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Green, greener, greenwashing – how new methodologies can assess fund greenwashing risk exposure

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By Matthias Breier

· 9 min read

How many posts, articles, and sponsored content did you come across where companies talked about their positive sustainable behaviour?  
At least on my LinkedIn feed, there seem to be quite a lot. 

Now, imagine searching for one of these companies on Google News and the first article you find highlights their pollution, government bribes, or mistreatment of employees in their supply chain. While this is just a hypothetical example, it wouldn't be difficult to find a real-life case. The implication is clear: you've just identified a strong indicator that this company is at risk of greenwashing. 

Greenwashing is defined by its communication and action dimensions. When a company communicates positively about its future while being primarily driven by controversies today, it clearly misleads its image. In short, it's greenwashing.

Greenwashing risk indication – news sentiment analysis 

ESG data providers have long been collecting news articles about companies to derive their ESG-related risk ratings and assess their exposure to controversies. This methodology is widely used to identify corporate controversies. 

With advancing technology, these news articles can now not only explain controversies but also assess the sentiment expressed in the articles. This means determining whether an article portrays a company in a positive or negative light. 
Covalence, a Swiss-based ESG data provider founded in 2001, utilizes this sentiment data to assess a company's greenwashing risk. Their methodology aligns with the logic we presented earlier.

Figure 1: Sentiment analysis assessment of methodology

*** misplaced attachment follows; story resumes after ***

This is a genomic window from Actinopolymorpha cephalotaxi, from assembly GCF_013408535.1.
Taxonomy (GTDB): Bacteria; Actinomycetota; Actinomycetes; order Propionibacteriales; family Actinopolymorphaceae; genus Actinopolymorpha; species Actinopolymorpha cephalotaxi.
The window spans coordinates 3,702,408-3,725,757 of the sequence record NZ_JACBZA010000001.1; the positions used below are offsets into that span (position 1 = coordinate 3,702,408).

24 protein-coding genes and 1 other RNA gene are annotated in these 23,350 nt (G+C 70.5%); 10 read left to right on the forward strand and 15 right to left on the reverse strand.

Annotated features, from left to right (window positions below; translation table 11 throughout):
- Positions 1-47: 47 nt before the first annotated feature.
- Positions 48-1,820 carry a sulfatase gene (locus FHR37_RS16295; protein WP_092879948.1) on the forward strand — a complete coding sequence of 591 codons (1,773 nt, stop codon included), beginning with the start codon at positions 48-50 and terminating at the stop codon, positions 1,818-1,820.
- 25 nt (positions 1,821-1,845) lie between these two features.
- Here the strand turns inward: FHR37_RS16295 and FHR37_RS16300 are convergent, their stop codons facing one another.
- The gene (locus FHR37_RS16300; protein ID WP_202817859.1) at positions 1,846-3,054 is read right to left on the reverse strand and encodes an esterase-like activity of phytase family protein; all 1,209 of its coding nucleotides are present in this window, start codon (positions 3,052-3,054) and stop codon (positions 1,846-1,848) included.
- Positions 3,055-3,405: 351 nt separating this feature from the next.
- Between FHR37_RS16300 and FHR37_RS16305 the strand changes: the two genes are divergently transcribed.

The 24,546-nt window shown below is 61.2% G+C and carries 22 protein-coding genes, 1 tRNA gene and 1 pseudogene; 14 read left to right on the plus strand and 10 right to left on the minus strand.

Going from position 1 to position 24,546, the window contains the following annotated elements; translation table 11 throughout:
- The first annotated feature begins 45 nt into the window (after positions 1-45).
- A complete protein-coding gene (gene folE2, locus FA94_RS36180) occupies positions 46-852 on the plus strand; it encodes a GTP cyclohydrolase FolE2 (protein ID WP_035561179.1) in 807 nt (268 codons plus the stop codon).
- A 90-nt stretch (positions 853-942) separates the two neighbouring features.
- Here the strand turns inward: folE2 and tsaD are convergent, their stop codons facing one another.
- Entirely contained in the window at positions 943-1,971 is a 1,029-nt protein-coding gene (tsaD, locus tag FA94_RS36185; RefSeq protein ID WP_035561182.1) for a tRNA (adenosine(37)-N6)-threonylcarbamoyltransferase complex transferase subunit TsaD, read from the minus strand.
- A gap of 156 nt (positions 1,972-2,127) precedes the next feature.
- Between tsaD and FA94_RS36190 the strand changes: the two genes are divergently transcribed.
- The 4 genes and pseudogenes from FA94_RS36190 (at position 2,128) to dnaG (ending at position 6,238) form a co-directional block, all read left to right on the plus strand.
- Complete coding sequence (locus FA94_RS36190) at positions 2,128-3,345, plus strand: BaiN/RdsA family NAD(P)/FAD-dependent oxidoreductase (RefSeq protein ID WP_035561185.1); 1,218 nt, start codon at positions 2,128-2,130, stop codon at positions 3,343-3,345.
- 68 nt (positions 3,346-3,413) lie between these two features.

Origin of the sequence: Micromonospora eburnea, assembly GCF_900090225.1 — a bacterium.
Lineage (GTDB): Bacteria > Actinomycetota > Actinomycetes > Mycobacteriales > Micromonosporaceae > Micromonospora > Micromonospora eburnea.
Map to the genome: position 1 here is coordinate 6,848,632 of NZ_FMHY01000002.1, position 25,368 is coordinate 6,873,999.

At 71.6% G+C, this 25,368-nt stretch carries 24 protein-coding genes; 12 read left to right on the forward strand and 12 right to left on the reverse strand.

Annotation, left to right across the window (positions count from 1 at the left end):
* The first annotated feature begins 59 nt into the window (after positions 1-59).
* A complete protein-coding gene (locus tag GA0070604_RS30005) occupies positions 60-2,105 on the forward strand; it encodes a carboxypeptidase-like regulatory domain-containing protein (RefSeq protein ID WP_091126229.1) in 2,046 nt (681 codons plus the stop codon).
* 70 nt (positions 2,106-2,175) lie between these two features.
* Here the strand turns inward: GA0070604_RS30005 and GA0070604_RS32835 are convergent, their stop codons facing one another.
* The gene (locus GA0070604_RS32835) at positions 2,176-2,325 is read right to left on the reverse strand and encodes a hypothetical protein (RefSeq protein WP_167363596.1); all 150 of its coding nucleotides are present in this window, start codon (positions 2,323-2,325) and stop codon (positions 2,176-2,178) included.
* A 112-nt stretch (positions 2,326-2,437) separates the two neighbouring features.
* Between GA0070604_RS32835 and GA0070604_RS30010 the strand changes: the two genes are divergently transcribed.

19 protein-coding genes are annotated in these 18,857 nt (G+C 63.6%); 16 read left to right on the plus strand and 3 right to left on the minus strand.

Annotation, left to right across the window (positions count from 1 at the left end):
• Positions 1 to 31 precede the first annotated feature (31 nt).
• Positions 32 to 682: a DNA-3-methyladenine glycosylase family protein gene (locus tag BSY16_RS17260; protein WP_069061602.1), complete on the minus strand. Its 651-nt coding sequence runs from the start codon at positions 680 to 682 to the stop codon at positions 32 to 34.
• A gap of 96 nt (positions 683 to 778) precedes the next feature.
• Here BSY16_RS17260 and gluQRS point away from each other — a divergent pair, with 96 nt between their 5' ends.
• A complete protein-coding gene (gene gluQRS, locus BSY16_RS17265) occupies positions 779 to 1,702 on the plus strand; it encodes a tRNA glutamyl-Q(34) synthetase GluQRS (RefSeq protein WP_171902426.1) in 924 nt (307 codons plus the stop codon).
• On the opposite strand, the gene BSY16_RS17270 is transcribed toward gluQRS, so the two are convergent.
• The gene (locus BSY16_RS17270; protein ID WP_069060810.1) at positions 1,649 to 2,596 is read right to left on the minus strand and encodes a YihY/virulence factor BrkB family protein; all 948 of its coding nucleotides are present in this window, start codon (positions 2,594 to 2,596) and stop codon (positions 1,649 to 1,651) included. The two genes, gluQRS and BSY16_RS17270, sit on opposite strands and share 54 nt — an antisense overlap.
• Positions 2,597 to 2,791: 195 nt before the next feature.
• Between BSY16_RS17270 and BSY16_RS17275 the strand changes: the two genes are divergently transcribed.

Sentiment analysis assessment of methodology

For each news article published about a company, Covalence determines whether it is forward-looking or backward-looking and whether it carries positive or negative sentiment. For instance, an article titled "Company X Announces Net Zero Plan for 2040" would generate a positive forward-looking sentiment, while an article about an oil spill causing an environmental catastrophe would generate a negative backward-looking sentiment. The methodology further breaks down news into the three pillars of ESG: Environmental, Social, and Governance. By aggregating the net sentiment of each article, both forward-looking and backward-looking, the Greenwashing Risk is derived (Figure 1).

The Greenwashing Risk is calculated as the absolute difference between the forward-looking and backward-looking sentiment. In other words, if a company makes numerous positive claims about its future but has negative headlines in reflecting its past, there is a significant disparity between its presentation and performance. The greater this difference, the higher the risk of greenwashing. 

It is important to note that the Greenwashing Risk Indicator doesn't measure greenwashing itself, but rather the likelihood that a company is exposed to greenwashing.

Since the data is sentiment-driven, it can change rapidly. Taking the earlier example of an oil spill, the negative sentiment surrounding it can significantly affect the risk indicator. Therefore, Covalence's methodology also considers depreciation over time. The longer ago the negative event occurred, the less it impacts the current score.

Aggregation on funds – making the real exposure visible 

While examining individual companies is interesting, understanding how the data looks for a fund is even more valuable. So, what is the fund's exposure to greenwashing risks? 

To aggregate the data at the fund level, the portfolio weight of each position with its corresponding exposure is summed (Figure 2). Positions with insufficient data and lacking a risk score are ignored and excluded from the analysis

Figure 2: Example analysis of a corporate with its Governance Pillar Greenwashing Risk Indicator 

MSCI Europe – good results but obvious greenwashing exposure 

Let's consider a well-known European index for this analysis—the ETFs tracking the MSCI Europe. 
By combining Covalence's data with the holdings of selected ETFs, I conducted an analysis on their methodology. 

Table 1: Overall greenwashing risk exposure of ETF tracking the MSCI Europe  


Overall Risk 

E Risk 

S Risk 

G Risk 

Low Exposure 





Medium Exposure 





High Exposure 





Major Exposure 





On the positive side, the analysis reveals that only 6% of the holdings are exposed to major ESG greenwashing risks. However, there are still several companies in the calculated portfolio that show exposure. Looking at the top ten holdings, they account for more than 22%, with only two positions carrying a high risk, both related to the Governance pillar. There are no significant risk exposures among the top holdings which is a positive sign.